Evaluating the African Union's Military Interventionist role towards conflict management in Africa.
Ani, Ndubuisi Christian.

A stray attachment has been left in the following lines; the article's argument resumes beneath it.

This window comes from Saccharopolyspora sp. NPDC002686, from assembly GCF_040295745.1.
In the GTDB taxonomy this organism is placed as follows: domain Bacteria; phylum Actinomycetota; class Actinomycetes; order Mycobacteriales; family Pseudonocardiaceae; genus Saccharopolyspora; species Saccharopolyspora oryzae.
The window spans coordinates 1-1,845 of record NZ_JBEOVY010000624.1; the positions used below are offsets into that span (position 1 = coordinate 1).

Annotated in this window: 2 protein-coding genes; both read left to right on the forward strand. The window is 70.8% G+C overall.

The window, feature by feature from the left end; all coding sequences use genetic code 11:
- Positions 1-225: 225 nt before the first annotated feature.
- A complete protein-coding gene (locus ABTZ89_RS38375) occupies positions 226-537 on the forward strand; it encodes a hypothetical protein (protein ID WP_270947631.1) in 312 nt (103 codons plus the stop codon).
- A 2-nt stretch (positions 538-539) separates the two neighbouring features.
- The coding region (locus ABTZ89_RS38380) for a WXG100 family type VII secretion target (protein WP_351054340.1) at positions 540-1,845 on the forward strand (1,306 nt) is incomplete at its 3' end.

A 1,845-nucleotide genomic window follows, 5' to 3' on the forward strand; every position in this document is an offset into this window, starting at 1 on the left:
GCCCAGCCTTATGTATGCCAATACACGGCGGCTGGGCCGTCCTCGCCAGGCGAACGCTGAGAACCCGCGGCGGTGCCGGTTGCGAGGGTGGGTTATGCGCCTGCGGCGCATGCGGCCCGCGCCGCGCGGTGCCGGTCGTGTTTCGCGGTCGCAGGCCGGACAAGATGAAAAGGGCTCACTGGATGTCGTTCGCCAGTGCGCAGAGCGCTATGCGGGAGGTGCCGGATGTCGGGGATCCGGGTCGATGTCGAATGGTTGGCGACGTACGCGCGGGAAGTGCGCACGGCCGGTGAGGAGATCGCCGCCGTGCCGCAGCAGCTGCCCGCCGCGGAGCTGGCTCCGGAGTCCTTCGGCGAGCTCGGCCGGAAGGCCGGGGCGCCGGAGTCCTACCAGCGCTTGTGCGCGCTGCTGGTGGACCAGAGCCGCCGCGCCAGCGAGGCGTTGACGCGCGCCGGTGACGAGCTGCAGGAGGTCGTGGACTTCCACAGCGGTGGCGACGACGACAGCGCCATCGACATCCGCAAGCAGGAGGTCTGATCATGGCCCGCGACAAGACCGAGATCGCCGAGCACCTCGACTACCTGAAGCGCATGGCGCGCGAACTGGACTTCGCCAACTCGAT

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The prevalence of intra-state conflicts and state failures in Africa since the end of the Cold War has made Africa the epicentre of threats to human, national and international security. The inability of African states to combat the insecurities in their respective countries reinforces the discourse on the role of the African Union (AU) in enhancing peace and security across the continent. Since its establishment in 2002, the AU has responded to some security challenges in Africa. In situations of armed conflicts, especially where diplomatic and mediatory efforts fail, the AU has adopted military interventionist mechanisms to protect civilians and to restore peace and security in accord with Article 4(h) of the AU Constitutive Act. Drawing from the cases of Somalia, Sudan and Libya, this research evaluates the capacity of the AU to operationalize the idea of ‘African Solutions to African Problems’ and enforce peace and security especially through its military interventionist mechanisms. Limitations in terms of resources, expertise and funds as well as the poor commitment of member states constitute setbacks to the AU’s effort at conflict management. For the AU to perform effectively in conflict situations, it is imperative for the regional body to develop the required supranational capacity to compel obedience from member states as well as warring parties.